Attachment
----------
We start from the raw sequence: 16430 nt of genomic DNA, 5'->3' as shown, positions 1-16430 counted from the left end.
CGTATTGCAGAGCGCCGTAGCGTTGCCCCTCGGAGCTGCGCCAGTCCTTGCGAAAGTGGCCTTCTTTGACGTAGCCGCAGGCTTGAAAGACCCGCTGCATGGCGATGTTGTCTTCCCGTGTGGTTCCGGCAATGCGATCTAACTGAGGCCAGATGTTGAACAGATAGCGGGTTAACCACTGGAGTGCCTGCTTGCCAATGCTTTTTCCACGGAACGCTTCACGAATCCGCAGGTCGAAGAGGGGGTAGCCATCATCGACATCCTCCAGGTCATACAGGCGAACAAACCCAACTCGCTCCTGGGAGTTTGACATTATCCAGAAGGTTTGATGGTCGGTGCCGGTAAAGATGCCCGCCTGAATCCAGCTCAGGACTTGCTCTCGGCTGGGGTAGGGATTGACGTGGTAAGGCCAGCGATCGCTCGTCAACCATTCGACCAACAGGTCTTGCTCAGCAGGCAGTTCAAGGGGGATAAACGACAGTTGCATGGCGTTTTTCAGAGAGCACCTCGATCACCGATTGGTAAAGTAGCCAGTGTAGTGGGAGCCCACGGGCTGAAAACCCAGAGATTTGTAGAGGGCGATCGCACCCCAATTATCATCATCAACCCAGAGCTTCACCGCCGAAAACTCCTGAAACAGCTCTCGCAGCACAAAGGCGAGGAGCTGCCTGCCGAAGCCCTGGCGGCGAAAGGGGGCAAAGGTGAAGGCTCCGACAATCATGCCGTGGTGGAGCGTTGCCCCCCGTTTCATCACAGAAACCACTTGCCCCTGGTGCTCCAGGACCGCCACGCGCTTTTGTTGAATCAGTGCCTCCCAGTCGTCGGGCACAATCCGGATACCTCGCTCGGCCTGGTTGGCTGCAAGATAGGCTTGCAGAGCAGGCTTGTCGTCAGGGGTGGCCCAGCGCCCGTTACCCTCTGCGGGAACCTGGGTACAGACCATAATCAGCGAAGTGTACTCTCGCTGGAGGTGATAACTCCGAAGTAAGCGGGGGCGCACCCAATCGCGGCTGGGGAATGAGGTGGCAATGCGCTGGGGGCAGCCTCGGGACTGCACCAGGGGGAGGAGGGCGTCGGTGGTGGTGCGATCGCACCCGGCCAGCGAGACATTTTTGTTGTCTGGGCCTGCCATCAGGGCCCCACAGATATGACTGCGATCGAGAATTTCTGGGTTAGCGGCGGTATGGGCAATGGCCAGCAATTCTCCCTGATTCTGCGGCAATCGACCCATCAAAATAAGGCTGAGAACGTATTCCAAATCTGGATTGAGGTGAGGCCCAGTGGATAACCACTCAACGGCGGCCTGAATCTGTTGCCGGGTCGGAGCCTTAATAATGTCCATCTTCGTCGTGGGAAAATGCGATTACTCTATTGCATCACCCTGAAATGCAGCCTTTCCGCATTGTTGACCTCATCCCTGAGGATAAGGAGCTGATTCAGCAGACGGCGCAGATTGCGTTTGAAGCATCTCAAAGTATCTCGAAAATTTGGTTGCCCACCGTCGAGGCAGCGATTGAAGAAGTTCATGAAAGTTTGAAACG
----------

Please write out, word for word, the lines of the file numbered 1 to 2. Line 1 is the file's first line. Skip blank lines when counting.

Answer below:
We start from the raw sequence: 16430 nt of genomic DNA, 5'->3' as shown, positions 1-16430 counted from the left end.
CGTATTGCAGAGCGCCGTAGCGTTGCCCCTCGGAGCTGCGCCAGTCCTTGCGAAAGTGGCCTTCTTTGACGTAGCCGCAGGCTTGAAAGACCCGCTGCATGGCGATGTTGTCTTCCCGTGTGGTTCCGGCAATGCGATCTAACTGAGGCCAGATGTTGAACAGATAGCGGGTTAACCACTGGAGTGCCTGCTTGCCAATGCTTTTTCCACGGAACGCTTCACGAATCCGCAGGTCGAAGAGGGGGTAGCCATCATCGACATCCTCCAGGTCATACAGGCGAACAAACCCAACTCGCTCCTGGGAGTTTGACATTATCCAGAAGGTTTGATGGTCGGTGCCGGTAAAGATGCCCGCCTGAATCCAGCTCAGGACTTGCTCTCGGCTGGGGTAGGGATTGACGTGGTAAGGCCAGCGATCGCTCGTCAACCATTCGACCAACAGGTCTTGCTCAGCAGGCAGTTCAAGGGGGATAAACGACAGTTGCATGGCGTTTTTCAGAGAGCACCTCGATCACCGATTGGTAAAGTAGCCAGTGTAGTGGGAGCCCACGGGCTGAAAACCCAGAGATTTGTAGAGGGCGATCGCACCCCAATTATCATCATCAACCCAGAGCTTCACCGCCGAAAACTCCTGAAACAGCTCTCGCAGCACAAAGGCGAGGAGCTGCCTGCCGAAGCCCTGGCGGCGAAAGGGGGCAAAGGTGAAGGCTCCGACAATCATGCCGTGGTGGAGCGTTGCCCCCCGTTTCATCACAGAAACCACTTGCCCCTGGTGCTCCAGGACCGCCACGCGCTTTTGTTGAATCAGTGCCTCCCAGTCGTCGGGCACAATCCGGATACCTCGCTCGGCCTGGTTGGCTGCAAGATAGGCTTGCAGAGCAGGCTTGTCGTCAGGGGTGGCCCAGCGCCCGTTACCCTCTGCGGGAACCTGGGTACAGACCATAATCAGCGAAGTGTACTCTCGCTGGAGGTGATAACTCCGAAGTAAGCGGGGGCGCACCCAATCGCGGCTGGGGAATGAGGTGGCAATGCGCTGGGGGCAGCCTCGGGACTGCACCAGGGGGAGGAGGGCGTCGGTGGTGGTGCGATCGCACCCGGCCAGCGAGACATTTTTGTTGTCTGGGCCTGCCATCAGGGCCCCACAGATATGACTGCGATCGAGAATTTCTGGGTTAGCGGCGGTATGGGCAATGGCCAGCAATTCTCCCTGATTCTGCGGCAATCGACCCATCAAAATAAGGCTGAGAACGTATTCCAAATCTGGATTGAGGTGAGGCCCAGTGGATAACCACTCAACGGCGGCCTGAATCTGTTGCCGGGTCGGAGCCTTAATAATGTCCATCTTCGTCGTGGGAAAATGCGATTACTCTATTGCATCACCCTGAAATGCAGCCTTTCCGCATTGTTGACCTCATCCCTGAGGATAAGGAGCTGATTCAGCAGACGGCGCAGATTGCGTTTGAAGCATCTCAAAGTATCTCGAAAATTTGGTTGCCCACCGTCGAGGCAGCGATTGAAGAAGTTCATGAAAGTTTGAAACG